Tuesday, October 4, 2016

On The Death of His Son:Three Offerings

Bismillah ir Rahman ir Rahim,


               By Rufus West a/k/a Muslim Mansa Lutalo Iyapo

August 10, 2016

When a parent loses their child they experience a "something" that is more than just pain. It's unparalleled to anything one can imagine. Actually there's no word for it. It's just the worst feeling ever that has been, and continues to be, my daily experience. The only feeling that I can compare it to is the feeling I have right before I wake up after being shot in the head, knowing I'm going to die if I don't wake up at that very moment. That feeling is so novel in a conscious state and can only be compared to something that happens in a dream or a subconscious state. It's so horrible that I do everything in my power to wake myself up. To be clear, it's not the physical pain of being shot, but some unexplainable bad feeling that's somehow associated with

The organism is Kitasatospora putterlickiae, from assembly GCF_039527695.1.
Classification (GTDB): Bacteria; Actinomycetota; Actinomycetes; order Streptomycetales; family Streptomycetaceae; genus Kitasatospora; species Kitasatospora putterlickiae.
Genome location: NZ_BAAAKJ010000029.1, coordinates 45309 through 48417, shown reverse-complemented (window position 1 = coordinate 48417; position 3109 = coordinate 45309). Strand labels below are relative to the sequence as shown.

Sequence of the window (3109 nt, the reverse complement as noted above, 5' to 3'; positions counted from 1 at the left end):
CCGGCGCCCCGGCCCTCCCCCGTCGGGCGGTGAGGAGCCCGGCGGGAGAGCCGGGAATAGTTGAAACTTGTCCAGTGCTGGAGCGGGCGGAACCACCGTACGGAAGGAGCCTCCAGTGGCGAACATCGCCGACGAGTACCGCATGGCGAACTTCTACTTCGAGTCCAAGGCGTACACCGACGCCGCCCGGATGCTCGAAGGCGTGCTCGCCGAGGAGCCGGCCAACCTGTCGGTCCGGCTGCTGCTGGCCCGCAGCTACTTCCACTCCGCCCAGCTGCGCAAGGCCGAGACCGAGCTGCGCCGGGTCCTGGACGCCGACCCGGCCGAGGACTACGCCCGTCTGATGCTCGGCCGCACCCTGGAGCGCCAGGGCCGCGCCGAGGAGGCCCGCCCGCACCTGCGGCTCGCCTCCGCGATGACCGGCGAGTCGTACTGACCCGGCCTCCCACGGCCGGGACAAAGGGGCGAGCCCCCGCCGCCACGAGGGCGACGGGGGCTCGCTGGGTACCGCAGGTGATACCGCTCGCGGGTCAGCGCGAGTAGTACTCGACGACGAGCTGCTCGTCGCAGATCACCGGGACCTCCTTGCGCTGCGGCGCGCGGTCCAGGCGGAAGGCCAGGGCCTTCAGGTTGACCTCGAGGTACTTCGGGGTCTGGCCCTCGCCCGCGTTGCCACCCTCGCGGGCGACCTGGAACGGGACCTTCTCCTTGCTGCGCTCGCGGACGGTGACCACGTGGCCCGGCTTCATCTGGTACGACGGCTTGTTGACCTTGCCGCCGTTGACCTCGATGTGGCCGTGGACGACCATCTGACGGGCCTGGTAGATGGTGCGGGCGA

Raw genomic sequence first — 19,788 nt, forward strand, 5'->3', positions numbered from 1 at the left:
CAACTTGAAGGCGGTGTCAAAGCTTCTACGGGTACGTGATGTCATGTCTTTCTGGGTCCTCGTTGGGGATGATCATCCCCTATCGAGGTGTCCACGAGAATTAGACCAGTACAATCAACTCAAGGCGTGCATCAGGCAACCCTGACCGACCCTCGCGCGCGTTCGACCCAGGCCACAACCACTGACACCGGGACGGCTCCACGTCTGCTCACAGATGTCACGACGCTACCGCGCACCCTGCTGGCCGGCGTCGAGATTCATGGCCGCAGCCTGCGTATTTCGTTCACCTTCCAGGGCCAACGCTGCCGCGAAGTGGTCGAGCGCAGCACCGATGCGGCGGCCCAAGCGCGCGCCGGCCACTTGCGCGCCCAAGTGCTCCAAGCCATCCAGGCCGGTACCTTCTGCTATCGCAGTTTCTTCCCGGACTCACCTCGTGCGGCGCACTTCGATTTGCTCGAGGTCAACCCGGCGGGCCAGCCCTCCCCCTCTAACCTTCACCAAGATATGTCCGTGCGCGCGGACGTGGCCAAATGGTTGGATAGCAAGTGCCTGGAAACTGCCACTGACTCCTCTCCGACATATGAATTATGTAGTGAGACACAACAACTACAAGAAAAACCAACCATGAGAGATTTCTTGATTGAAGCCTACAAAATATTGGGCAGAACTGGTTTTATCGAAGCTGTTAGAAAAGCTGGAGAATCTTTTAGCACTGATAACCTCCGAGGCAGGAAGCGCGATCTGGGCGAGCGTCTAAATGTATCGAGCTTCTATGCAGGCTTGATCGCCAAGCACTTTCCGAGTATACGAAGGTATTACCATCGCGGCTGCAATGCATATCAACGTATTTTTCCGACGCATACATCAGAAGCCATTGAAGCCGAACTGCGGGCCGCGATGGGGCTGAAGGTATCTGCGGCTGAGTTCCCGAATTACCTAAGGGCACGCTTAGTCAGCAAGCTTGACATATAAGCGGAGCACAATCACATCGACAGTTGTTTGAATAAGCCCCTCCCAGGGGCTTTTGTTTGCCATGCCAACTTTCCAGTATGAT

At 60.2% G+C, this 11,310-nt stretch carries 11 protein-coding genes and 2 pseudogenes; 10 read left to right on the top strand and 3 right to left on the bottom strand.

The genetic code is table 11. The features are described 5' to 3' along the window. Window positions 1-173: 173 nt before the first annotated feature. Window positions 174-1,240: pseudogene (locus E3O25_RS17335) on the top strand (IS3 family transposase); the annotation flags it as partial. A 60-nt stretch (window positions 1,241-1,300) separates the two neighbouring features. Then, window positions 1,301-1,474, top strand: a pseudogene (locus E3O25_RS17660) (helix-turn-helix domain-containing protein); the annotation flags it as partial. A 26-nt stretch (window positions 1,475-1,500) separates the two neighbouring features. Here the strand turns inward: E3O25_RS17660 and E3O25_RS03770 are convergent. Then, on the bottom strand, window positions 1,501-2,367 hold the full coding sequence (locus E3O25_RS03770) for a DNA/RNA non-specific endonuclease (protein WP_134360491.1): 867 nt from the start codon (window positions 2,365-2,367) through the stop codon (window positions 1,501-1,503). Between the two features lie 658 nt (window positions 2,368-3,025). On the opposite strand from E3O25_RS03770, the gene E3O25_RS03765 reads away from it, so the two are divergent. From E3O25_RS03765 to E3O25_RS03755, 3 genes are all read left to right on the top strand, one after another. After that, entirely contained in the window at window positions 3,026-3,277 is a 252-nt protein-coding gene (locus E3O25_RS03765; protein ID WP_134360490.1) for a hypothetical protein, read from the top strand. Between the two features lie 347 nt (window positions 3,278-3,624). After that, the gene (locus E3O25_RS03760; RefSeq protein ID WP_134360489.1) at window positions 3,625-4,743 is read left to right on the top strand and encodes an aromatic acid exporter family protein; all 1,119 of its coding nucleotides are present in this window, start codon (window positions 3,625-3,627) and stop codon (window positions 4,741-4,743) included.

the cosmos of one's very existence on the verge of becoming nonexistent. I think it's a combination of extreme fear mixed with "something" that's more than just pain. This is just a microscopic percentage of what I

can compare to the feeling I experienced on July 1, 2016, upon receiving notice via "snail mail" that my beloved son, Richard West Gray, was assassinated on June 3, 2016. Not even the death of my mother 26 years ago to a seizure is equal in comparison to my reaction to losing Richard, and I was extremely close to my mother. (Needless to say, I have yet to find an experience parallel to the bad feelings 1 felt upon learning of her death.)